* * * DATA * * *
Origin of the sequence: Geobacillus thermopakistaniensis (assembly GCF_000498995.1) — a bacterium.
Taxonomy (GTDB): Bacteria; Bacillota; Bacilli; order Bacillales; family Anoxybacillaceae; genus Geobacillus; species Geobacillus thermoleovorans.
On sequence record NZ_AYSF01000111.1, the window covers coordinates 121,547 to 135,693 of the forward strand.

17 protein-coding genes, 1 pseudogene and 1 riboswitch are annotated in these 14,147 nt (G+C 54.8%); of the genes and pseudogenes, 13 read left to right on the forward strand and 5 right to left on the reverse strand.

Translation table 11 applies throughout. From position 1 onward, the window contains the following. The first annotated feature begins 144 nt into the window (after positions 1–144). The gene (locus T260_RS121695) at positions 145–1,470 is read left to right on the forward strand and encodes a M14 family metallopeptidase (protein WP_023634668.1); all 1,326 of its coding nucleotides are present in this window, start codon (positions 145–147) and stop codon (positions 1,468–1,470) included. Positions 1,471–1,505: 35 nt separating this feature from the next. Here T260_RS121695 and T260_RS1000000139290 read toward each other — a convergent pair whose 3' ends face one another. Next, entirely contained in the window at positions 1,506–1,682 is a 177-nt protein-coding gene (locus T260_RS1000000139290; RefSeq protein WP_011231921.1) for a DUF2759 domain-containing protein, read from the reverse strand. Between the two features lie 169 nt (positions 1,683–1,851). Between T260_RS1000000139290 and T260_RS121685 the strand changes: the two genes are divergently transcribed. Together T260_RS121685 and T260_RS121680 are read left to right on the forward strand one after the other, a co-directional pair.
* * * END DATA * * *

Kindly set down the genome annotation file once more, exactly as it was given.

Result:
Origin of the sequence: Geobacillus thermopakistaniensis (assembly GCF_000498995.1) — a bacterium.
Taxonomy (GTDB): Bacteria; Bacillota; Bacilli; order Bacillales; family Anoxybacillaceae; genus Geobacillus; species Geobacillus thermoleovorans.
On sequence record NZ_AYSF01000111.1, the window covers coordinates 121,547 to 135,693 of the forward strand.

17 protein-coding genes, 1 pseudogene and 1 riboswitch are annotated in these 14,147 nt (G+C 54.8%); of the genes and pseudogenes, 13 read left to right on the forward strand and 5 right to left on the reverse strand.

Translation table 11 applies throughout. From position 1 onward, the window contains the following. The first annotated feature begins 144 nt into the window (after positions 1–144). The gene (locus T260_RS121695) at positions 145–1,470 is read left to right on the forward strand and encodes a M14 family metallopeptidase (protein WP_023634668.1); all 1,326 of its coding nucleotides are present in this window, start codon (positions 145–147) and stop codon (positions 1,468–1,470) included. Positions 1,471–1,505: 35 nt separating this feature from the next. Here T260_RS121695 and T260_RS1000000139290 read toward each other — a convergent pair whose 3' ends face one another. Next, entirely contained in the window at positions 1,506–1,682 is a 177-nt protein-coding gene (locus T260_RS1000000139290; RefSeq protein WP_011231921.1) for a DUF2759 domain-containing protein, read from the reverse strand. Between the two features lie 169 nt (positions 1,683–1,851). Between T260_RS1000000139290 and T260_RS121685 the strand changes: the two genes are divergently transcribed. Together T260_RS121685 and T260_RS121680 are read left to right on the forward strand one after the other, a co-directional pair.